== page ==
Telnet: set


Applies To: Windows Server 2003, Windows Vista, Windows XP, Windows Server 2008, Windows 7, Windows Server 2003 R2, Windows Server 2008 R2, Windows Server 2000, Windows Server 2012, Windows 8

Sets options. For examples of how this command can be used, see Examples.


set [bsasdel] [crlf] [delasbs] [escape <Char>] [localecho] [logfile <FileName>] [logging] [mode {console | stream}] [ntlm] [term {ansi | vt100 | vt52 | vtnt}] [?]





Sends Backspace as a Delete.


Sends CR & LF (0x0D, 0x 0A) when the Enter key is pressed. Known as “New line mode”.


Sends Delete as a Backspace.

escape <Character>

Sets the escape character used to enter the Telnet client prompt. The escape character can be a single character, or it can be a combination of the CTRL key plus a character. To set a control-key combination, hold down the CTRL key while you type the character that you want to assign.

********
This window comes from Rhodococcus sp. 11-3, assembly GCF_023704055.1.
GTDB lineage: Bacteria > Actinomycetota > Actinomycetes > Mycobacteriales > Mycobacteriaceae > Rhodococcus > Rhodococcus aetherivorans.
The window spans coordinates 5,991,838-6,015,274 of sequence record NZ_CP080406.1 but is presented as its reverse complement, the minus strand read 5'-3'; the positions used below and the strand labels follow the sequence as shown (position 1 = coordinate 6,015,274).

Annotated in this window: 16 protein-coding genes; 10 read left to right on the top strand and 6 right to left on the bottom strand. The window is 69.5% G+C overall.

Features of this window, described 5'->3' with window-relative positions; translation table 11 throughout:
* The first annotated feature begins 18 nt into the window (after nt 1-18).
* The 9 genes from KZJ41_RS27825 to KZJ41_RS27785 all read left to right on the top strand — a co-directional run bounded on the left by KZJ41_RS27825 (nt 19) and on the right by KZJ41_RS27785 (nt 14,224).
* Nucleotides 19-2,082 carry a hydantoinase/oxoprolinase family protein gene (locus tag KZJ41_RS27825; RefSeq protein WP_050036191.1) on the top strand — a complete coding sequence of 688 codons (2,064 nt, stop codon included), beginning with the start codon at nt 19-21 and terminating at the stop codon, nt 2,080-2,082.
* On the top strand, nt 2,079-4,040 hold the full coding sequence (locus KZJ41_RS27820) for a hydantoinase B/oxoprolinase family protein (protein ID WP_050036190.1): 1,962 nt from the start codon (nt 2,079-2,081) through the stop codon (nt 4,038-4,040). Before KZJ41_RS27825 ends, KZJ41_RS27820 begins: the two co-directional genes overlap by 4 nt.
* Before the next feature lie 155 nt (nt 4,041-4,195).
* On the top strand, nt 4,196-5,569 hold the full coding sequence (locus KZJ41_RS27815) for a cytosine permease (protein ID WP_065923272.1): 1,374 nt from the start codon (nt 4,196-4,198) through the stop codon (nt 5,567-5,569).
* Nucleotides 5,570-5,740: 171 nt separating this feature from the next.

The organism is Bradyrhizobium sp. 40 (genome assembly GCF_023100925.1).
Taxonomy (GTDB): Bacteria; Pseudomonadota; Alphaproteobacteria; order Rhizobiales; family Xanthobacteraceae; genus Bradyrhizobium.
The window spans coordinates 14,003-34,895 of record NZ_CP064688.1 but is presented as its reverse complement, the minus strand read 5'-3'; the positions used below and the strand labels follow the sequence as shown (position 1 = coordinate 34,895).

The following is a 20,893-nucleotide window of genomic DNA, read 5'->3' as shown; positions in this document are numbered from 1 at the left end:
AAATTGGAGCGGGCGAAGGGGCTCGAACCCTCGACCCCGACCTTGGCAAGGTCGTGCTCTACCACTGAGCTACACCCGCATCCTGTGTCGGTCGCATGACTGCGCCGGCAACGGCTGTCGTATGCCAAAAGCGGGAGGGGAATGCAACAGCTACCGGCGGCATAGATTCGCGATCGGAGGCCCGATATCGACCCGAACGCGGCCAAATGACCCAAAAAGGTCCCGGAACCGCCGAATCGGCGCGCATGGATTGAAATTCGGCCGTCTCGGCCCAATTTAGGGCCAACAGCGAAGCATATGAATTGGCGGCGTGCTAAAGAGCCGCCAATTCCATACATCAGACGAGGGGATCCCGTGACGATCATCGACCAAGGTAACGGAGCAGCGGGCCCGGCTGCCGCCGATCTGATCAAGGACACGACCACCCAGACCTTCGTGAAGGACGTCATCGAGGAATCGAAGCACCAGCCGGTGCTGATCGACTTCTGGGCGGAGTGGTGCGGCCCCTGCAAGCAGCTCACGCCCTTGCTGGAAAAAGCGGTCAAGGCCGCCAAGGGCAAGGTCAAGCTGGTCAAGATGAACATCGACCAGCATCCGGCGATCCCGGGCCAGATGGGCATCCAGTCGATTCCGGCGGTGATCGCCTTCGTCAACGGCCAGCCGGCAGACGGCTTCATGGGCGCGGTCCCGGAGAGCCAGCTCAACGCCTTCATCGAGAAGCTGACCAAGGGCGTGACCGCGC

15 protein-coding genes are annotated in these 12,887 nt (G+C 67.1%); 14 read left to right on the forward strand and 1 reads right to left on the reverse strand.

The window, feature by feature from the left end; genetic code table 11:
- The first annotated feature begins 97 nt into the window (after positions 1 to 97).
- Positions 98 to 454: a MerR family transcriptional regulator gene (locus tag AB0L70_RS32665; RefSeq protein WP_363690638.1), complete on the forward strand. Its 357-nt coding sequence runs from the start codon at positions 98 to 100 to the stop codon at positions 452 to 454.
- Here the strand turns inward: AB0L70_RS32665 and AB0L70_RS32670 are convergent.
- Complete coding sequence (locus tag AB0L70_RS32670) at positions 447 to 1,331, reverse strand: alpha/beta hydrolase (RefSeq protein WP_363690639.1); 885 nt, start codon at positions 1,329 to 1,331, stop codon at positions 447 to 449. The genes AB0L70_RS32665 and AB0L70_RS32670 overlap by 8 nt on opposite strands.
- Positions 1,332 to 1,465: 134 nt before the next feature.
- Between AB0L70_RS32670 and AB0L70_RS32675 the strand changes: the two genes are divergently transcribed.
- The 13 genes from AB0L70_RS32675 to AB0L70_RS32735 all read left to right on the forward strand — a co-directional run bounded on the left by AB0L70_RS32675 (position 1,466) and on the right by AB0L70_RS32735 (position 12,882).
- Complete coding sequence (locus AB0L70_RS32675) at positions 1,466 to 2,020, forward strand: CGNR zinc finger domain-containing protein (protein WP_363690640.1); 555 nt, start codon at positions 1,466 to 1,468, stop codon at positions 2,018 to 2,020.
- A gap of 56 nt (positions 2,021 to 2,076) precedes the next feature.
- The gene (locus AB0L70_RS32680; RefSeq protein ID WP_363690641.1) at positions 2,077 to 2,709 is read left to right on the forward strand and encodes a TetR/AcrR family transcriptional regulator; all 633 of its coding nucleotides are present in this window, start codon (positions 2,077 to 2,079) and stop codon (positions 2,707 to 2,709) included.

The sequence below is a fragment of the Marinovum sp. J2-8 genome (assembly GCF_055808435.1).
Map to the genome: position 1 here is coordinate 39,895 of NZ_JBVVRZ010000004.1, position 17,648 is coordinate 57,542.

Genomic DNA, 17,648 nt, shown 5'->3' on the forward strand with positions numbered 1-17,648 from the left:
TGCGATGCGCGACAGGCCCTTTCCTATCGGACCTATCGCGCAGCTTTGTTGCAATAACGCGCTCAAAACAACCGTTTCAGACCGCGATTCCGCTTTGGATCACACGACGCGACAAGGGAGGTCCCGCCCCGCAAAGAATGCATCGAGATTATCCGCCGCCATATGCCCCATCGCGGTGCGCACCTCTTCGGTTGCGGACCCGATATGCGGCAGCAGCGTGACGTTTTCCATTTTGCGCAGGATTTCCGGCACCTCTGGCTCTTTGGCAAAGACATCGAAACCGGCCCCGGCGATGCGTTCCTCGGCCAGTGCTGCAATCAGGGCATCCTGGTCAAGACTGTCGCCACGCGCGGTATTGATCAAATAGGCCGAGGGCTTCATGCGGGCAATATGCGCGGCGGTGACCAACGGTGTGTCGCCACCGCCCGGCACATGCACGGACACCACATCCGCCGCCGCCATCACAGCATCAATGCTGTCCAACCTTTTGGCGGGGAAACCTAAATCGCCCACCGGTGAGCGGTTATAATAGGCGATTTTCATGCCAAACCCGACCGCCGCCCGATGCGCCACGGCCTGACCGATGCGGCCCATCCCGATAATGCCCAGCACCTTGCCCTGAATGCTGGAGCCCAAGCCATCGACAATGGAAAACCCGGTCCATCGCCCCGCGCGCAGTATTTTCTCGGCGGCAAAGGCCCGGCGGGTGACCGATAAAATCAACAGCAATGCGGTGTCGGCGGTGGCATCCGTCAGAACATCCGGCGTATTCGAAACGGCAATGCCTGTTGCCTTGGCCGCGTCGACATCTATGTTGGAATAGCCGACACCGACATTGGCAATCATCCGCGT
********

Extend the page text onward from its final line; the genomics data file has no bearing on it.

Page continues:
Turns on local echo.

logfile <FileName>

Logs the current Telnet session to the local file. Logging begins automatically when you set this option.


Turns on logging. If no log file is set, an error message appears.

mode {console | screen}

Sets the operation mode.


Turns on NTLM authentication.

term {ansi | vt100 | vt52 | vtnt}

Sets the terminal type.


Displays Help for this command.


  1. You can use the unset command to turn off an option that was previously set.

  2. On non-English versions of Telnet, the codeset <option> is available. Codeset <option> sets the current code set to an option, which can be any one of the following: Shift JIS, Japanese EUC, JIS Kanji, JIS Kanji (78), DEC Kanji, NEC Kanji. You should set the same code set on the remote computer.


Set the log file and begin logging to the local file tnlog.txt

set logfile tnlog.txt

Additional references